Google Scholar 

  20. 20.

    Kim Y, Mahapatra R, Choi K (2010) Design space exploration for efficient resource utilization in coarse-grained reconfigurable architecture. IEEE Trans Very Large Scale Integr (VLSI) Syst 18(10):1471–1482. doi:10.1109/TVLSI.2009.2025280

    Article  Google Scholar 

  21. 21.

    Sotiropoulou CL, Nikolaidis S (2010) Design space exploration for fpga-based multiprocessing systems. In: 17th IEEE international conference on electronics, circuits, and systems (ICECS), pp 1164–1167. 2010. doi:10.1109/ICECS.2010.5724724

    Google Scholar 

  22. 22.

    Irturk A, Benson B, Mirzaei S, Kastner R (2008) An fpga design space exploration tool for matrix inversion architectures. In: Symposium on application specific processors, 2008. SASP 2008, pp 42–47. doi:10.1109/SASP.2008.4570784

    Google Scholar 

  23. 23.

    Karuri K, Chattopadhyay A, Chen X, Kammler D, Hao L, Leupers R, Meyr H, Ascheid G (2008) A design flow for architecture exploration and implementation of partially reconfigurable processors. IEEE Trans Very Large Scale Integr (VLSI) Syst 16(10):1281–1294. doi:10.1109/TVLSI.2008.2002685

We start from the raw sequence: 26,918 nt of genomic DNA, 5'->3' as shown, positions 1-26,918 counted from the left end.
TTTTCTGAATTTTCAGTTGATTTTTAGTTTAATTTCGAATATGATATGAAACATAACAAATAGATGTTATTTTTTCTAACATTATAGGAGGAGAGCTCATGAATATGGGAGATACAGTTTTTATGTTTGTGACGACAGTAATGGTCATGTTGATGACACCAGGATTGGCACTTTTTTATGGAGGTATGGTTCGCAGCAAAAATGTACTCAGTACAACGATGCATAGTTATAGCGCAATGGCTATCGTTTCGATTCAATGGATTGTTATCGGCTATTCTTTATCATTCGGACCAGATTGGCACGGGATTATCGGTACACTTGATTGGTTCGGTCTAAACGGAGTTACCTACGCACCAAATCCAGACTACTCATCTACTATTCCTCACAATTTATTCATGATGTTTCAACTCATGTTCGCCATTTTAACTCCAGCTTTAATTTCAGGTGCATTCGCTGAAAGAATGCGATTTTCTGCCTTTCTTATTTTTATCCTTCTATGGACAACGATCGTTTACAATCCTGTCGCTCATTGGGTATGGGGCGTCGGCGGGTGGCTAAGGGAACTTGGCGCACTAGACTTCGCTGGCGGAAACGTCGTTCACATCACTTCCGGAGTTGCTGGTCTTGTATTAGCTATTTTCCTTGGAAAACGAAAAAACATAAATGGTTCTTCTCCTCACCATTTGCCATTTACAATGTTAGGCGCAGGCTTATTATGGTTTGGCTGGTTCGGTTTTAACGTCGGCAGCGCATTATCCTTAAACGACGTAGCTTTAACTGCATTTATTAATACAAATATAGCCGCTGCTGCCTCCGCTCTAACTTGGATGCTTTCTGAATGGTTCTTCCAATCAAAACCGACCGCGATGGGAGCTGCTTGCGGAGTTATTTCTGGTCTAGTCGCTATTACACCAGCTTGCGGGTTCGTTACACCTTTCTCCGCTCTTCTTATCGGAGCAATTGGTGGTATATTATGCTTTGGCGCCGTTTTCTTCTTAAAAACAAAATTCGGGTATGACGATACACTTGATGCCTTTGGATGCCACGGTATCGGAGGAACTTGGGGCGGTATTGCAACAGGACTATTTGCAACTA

Article  Google Scholar 

  24. 24.

    Chattopadhyay A, Chen X, Ishebabi H, Leupers R, Ascheid G, Meyr H (2008) High-level modelling and exploration of coarse-grained re-configurable architectures. In: Design, automation and test in Europe, 2008. DATE ’08, pp 1334–1339. doi:10.1109/DATE.2008.4484864

    Google Scholar 

  25. 25.

    Bauer L, Shafique M, Henkel J (2009) Cross-architectural design space exploration tool for reconfigurable processors. In: Design, automation test in Europe conference exhibition, 2009. DATE ’09, pp 958–963